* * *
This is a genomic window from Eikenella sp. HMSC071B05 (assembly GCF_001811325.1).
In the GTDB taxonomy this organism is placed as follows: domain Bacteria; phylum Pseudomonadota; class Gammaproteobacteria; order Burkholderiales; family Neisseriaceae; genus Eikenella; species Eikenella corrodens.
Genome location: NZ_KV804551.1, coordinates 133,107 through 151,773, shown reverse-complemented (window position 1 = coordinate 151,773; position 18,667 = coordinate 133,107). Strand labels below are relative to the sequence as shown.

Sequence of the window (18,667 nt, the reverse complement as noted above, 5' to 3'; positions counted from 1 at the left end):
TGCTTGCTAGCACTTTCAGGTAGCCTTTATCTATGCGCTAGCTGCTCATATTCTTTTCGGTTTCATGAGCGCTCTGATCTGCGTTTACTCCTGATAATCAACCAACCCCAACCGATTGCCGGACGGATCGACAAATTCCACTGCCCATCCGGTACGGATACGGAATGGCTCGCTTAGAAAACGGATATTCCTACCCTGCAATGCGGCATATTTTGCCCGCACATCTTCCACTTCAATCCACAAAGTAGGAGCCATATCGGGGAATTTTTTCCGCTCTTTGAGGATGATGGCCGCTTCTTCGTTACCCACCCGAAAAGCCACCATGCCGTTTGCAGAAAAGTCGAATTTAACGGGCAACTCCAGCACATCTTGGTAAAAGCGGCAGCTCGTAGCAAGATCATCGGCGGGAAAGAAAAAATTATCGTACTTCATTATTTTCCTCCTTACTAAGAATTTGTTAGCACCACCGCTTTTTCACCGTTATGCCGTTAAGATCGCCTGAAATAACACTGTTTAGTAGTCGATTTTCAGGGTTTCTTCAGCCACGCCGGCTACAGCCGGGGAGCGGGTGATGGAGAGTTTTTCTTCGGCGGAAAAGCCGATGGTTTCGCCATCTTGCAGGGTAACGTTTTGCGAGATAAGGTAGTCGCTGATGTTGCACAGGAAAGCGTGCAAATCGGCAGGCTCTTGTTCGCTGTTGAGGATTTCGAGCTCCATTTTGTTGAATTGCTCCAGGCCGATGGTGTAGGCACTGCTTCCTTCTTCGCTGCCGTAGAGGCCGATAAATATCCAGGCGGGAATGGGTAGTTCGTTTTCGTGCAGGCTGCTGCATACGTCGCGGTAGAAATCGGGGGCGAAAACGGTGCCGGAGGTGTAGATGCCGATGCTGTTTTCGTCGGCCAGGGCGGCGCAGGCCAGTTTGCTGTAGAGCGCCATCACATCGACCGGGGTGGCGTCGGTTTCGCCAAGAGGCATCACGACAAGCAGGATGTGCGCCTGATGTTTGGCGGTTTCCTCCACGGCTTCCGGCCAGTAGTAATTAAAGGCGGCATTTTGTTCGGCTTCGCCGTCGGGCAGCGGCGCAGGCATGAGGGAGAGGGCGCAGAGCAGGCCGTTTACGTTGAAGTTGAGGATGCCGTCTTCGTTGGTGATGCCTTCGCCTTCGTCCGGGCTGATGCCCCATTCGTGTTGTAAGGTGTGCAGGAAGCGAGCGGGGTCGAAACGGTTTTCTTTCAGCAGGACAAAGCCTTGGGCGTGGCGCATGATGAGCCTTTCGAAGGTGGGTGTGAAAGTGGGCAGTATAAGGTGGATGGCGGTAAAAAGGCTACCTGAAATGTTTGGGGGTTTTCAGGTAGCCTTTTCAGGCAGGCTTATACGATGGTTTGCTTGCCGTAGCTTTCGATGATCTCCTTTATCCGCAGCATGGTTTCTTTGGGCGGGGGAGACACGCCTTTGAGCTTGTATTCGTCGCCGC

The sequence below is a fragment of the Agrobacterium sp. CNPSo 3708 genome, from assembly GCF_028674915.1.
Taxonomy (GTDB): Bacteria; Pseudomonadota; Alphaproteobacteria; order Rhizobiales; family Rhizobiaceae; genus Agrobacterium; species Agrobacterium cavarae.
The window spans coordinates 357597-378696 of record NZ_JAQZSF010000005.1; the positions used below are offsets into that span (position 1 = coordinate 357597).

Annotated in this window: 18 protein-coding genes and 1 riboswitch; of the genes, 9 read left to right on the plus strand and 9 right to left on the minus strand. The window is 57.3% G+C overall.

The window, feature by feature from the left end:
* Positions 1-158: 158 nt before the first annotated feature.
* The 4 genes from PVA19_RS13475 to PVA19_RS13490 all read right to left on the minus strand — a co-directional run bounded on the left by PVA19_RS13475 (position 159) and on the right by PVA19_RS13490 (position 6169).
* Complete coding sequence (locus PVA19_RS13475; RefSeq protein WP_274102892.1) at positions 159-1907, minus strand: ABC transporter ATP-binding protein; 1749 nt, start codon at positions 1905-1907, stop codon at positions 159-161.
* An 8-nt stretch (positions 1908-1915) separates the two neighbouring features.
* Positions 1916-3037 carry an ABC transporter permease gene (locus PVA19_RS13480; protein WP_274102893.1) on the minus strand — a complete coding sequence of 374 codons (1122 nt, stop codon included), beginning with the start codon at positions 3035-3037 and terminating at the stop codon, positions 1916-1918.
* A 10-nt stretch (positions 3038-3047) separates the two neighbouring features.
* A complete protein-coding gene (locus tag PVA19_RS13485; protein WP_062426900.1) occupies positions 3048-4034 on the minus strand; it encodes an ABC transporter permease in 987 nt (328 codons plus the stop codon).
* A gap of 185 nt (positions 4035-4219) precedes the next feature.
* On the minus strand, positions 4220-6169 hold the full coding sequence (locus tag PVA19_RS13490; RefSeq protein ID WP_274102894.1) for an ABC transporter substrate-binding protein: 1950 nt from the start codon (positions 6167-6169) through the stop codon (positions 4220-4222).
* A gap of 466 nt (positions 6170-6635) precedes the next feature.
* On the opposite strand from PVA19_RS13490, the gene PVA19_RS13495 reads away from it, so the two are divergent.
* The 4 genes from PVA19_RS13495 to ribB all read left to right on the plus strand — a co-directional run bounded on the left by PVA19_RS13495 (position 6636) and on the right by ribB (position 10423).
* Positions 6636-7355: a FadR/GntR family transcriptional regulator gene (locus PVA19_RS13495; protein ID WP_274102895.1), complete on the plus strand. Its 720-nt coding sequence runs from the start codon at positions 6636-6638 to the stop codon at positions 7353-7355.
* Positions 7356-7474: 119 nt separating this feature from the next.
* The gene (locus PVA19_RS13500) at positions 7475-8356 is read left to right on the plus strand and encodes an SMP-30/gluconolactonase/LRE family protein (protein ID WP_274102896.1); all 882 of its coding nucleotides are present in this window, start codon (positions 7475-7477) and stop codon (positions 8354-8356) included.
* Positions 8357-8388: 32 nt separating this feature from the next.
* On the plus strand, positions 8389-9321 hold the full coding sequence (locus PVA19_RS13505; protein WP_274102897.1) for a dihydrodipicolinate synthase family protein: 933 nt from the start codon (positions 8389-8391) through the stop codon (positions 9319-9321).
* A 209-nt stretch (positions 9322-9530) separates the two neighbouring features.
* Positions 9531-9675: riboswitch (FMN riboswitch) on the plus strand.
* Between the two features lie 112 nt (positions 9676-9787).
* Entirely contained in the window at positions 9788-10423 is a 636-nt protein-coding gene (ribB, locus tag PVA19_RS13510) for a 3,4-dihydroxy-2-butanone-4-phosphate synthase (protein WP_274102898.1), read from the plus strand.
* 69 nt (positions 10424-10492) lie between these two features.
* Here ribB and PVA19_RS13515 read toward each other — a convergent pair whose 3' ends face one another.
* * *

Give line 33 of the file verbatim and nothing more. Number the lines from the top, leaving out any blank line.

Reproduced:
* Here ribB and PVA19_RS13515 read toward each other — a convergent pair whose 3' ends face one another.